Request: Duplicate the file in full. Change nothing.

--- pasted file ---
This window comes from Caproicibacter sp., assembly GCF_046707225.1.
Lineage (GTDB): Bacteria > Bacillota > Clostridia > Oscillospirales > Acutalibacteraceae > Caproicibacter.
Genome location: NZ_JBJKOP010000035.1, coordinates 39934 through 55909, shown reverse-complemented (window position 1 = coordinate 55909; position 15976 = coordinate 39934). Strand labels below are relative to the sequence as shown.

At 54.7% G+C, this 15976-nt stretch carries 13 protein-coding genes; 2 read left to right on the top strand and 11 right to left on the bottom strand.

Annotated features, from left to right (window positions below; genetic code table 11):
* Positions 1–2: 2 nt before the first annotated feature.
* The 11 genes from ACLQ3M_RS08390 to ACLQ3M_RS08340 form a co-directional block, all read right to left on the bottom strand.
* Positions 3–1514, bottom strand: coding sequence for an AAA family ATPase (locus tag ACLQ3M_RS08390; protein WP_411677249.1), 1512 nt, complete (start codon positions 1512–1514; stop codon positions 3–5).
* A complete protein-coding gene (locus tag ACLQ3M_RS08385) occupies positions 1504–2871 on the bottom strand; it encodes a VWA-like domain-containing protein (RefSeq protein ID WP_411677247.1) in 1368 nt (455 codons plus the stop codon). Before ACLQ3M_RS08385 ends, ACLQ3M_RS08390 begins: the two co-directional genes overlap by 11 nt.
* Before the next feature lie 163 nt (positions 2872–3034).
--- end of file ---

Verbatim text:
This window comes from Caproicibacter sp., assembly GCF_046707225.1.
Lineage (GTDB): Bacteria > Bacillota > Clostridia > Oscillospirales > Acutalibacteraceae > Caproicibacter.
Genome location: NZ_JBJKOP010000035.1, coordinates 39934 through 55909, shown reverse-complemented (window position 1 = coordinate 55909; position 15976 = coordinate 39934). Strand labels below are relative to the sequence as shown.

At 54.7% G+C, this 15976-nt stretch carries 13 protein-coding genes; 2 read left to right on the top strand and 11 right to left on the bottom strand.

Annotated features, from left to right (window positions below; genetic code table 11):
* Positions 1–2: 2 nt before the first annotated feature.
* The 11 genes from ACLQ3M_RS08390 to ACLQ3M_RS08340 form a co-directional block, all read right to left on the bottom strand.
* Positions 3–1514, bottom strand: coding sequence for an AAA family ATPase (locus tag ACLQ3M_RS08390; protein WP_411677249.1), 1512 nt, complete (start codon positions 1512–1514; stop codon positions 3–5).
* A complete protein-coding gene (locus tag ACLQ3M_RS08385) occupies positions 1504–2871 on the bottom strand; it encodes a VWA-like domain-containing protein (RefSeq protein ID WP_411677247.1) in 1368 nt (455 codons plus the stop codon). Before ACLQ3M_RS08385 ends, ACLQ3M_RS08390 begins: the two co-directional genes overlap by 11 nt.
* Before the next feature lie 163 nt (positions 2872–3034).